Practical Portfolio Rebalancing Tips from Vanguard (+My Rebalancing Strategy)
Are stocks too overpriced? Is inflation coming to crush bonds? The media is not incentivized to tell you what is often the best advice: do absolutely nothing. If you still want to take action, consider rebalancing your portfolio. If you’ve stayed invested throughout the last several years, your portfolio may have shifted as in the scenario above:
For example, imagine you selected an asset allocation of 50% stocks and 50% bonds. If 4 years go by during which stocks return an average of 8% a year and bonds 2%, you’ll find that your new asset mix is more like 56% stocks and 44% bonds.
Time: Rebalance your portfolio on a predetermined schedule such as quarterly, semiannually, or annually (not daily or weekly).
Threshold: Rebalance your portfolio only when its asset allocation has drifted from its target by a predetermined percentage.
Time and threshold: Blend both strategies to further balance your risk.
Here are three practical tips from Vanguard to rebalance with minimal tax drag:
Focus on tax-advantaged accounts. Selling investments from a taxable account that’s gained value will most likely mean you’ll owe taxes on the realized gains. To avoid this, you could rebalance within your tax-advantaged accounts only.
Rebalance with portfolio cash flows. Direct cash inflows such as dividends and interest into your portfolio’s underweighted asset classes. And when withdrawing from your portfolio, start with your overweighted asset classes. (If you’re age 72 or over, take your required minimum distribution (RMD) from your retirement account(s) while you’re rebalancing your portfolio. You can then reinvest your RMDs in one of your taxable accounts that has an underweighted asset class.)
Be mindful of costs. To minimize transaction costs and taxes, you could opt to partially rebalance your portfolio to its target asset allocation. Focusing primarily on shares with a higher cost basis (in taxable accounts) or on asset classes that are extremely overweighted or underweighted will limit both taxes and transaction costs associated with rebalancing.
These tips are very closely related to my own simple rebalancing system. Here’s what my process looks like these days:
Only peek once a quarter. I update my Google portfolio spreadsheet and log into Personal Capital once a quarter. Otherwise, try not to track daily movements in my portfolio or the stock market in general. Consuming more information is not always better, as you start to confuse noise vs. signal.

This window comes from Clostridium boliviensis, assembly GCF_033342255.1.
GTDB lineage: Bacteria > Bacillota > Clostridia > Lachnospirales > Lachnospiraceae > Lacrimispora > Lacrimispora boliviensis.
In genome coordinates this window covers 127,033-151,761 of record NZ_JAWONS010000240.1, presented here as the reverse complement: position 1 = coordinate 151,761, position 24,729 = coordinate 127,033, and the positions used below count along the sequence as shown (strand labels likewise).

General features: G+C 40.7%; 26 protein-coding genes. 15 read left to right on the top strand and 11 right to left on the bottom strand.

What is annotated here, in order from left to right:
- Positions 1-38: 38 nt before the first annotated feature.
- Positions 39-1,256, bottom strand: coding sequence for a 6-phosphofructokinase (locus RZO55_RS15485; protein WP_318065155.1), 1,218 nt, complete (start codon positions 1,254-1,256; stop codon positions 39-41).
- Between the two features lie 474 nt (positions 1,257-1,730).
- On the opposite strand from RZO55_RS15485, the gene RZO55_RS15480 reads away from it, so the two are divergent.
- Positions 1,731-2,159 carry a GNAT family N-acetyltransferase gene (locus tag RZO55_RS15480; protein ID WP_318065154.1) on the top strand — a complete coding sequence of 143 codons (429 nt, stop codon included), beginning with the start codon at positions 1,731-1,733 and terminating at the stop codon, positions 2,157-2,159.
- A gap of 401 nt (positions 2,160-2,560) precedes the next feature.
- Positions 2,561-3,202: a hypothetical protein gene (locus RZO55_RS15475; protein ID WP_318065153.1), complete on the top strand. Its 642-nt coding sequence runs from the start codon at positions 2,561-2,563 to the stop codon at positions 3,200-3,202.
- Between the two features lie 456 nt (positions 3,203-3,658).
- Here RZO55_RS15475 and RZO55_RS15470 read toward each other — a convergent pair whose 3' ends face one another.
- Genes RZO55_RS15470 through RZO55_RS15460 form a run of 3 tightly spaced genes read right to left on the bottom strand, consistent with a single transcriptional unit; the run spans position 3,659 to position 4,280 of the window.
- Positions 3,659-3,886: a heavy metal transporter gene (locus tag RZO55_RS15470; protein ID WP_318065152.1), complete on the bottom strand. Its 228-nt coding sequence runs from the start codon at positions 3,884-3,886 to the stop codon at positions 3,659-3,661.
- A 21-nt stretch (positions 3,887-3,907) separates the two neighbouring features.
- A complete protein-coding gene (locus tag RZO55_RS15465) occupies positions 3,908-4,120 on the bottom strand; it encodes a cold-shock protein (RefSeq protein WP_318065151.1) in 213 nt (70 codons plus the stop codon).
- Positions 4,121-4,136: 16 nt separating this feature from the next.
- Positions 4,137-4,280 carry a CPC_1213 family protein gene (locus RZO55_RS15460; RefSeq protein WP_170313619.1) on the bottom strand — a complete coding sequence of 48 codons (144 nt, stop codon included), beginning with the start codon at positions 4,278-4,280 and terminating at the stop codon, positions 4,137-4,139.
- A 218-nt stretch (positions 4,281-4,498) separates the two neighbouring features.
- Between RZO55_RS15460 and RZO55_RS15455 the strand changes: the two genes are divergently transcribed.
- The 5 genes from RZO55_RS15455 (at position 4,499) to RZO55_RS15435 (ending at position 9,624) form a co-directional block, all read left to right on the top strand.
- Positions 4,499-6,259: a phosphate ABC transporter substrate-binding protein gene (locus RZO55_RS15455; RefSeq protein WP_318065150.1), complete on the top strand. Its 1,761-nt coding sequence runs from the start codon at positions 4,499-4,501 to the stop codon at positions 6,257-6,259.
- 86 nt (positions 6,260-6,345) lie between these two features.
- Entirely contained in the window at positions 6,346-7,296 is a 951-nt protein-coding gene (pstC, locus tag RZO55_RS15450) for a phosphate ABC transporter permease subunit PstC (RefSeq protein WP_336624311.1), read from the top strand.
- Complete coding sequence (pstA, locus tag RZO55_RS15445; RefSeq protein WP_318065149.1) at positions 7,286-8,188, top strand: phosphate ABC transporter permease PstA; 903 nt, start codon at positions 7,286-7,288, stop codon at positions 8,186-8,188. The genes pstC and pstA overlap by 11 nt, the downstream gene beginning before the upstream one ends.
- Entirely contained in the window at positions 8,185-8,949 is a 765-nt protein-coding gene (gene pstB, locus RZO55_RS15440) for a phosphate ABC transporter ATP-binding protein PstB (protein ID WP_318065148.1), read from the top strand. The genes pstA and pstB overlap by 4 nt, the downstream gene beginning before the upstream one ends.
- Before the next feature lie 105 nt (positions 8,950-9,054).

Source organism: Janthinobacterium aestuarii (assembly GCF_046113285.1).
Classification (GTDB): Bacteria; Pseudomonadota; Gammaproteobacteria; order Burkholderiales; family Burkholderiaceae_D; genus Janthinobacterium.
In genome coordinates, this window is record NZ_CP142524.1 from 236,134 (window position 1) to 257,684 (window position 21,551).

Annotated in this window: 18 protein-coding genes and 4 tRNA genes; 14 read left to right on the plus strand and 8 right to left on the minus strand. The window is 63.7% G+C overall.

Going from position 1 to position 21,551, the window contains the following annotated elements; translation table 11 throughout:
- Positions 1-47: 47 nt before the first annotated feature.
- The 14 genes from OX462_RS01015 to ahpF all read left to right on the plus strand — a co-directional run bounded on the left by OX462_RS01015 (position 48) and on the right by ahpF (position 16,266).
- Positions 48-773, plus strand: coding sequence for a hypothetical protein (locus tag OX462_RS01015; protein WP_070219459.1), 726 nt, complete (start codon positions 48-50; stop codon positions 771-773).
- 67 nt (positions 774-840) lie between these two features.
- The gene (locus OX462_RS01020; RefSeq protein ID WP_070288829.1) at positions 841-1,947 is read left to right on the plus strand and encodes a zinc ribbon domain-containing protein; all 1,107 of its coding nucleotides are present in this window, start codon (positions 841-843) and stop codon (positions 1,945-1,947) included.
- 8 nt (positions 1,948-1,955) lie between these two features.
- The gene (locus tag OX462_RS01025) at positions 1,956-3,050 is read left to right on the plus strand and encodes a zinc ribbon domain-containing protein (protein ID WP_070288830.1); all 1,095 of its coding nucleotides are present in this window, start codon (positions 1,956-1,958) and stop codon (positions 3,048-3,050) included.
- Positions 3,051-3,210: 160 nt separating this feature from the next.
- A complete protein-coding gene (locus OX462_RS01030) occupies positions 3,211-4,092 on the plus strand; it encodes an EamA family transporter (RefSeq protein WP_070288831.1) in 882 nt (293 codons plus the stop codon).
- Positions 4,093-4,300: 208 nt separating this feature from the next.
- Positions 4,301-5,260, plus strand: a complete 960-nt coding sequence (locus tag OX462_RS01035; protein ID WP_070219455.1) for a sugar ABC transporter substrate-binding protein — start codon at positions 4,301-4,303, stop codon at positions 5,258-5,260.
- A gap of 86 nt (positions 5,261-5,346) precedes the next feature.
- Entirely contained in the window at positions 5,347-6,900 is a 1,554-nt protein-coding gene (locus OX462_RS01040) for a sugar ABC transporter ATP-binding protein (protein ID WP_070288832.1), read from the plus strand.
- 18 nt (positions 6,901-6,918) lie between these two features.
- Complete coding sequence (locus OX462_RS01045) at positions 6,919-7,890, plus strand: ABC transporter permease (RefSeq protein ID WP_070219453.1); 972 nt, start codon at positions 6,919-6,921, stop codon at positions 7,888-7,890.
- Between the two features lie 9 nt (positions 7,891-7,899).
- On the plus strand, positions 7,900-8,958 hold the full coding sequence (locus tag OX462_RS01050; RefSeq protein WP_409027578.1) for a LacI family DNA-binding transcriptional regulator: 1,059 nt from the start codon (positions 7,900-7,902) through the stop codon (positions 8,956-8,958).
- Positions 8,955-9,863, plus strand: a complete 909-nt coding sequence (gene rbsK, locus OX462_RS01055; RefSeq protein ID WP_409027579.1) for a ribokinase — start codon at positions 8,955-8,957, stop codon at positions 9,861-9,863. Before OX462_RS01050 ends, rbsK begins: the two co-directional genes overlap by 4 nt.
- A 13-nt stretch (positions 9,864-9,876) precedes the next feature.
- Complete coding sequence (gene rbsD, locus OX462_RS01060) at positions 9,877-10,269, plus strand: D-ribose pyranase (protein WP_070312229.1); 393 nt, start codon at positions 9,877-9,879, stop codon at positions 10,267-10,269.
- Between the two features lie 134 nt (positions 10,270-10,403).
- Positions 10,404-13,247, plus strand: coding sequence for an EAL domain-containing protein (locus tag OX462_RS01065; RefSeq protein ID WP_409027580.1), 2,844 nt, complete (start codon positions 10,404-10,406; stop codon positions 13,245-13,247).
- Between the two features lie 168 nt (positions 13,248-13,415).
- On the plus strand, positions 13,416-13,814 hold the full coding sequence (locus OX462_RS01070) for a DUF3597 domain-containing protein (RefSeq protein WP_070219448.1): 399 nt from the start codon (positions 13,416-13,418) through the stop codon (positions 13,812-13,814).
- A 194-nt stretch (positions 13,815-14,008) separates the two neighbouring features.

Rebalance first with available cash. In my Solo 401k and taxable brokerage accounts, this includes bond interest, dividends, and capital gains distributions. During the accumulation stage, this included regular savings from job income.
If the stock/bond ratio is still off by more than 5%, then rebalance more using tax-advantaged accounts. I have multiple asset classes, but for triggering rebalancing, I focus on the overall stocks/bonds ratio during my quarterly check-up. My equities are all “risk on” (including Small Cap Value, Emerging Markets, and REITs) and my bonds are all “risk off” (US Treasuries, TIPS, and FDIC/NCUA-insured CDs only). I can use my 401k balance (including brokerage window), IRAs, and Solo 401k brokerage plan to make adjustments with no capital gains.
If absolutely required in a rare case, make taxable sale using specific ID of tax lots. I select the “Specific ID” method at Vanguard to identify the tax lots when selling. I can thus choose to realize a bigger gain when my tax rates are low, and a lesser gain when my tax rates are high.
Rebalancing should be a relatively minor adjustment, but selling 5% can be enough to feel like you took some positive action. (I try to avoid large, sudden changes for any reason, even though I do feel the fear at times.) If stocks go down, you can be happy you sold some stocks while they were “up”. If stocks keep going up, you’ll still be mostly invested and participating in those gains.
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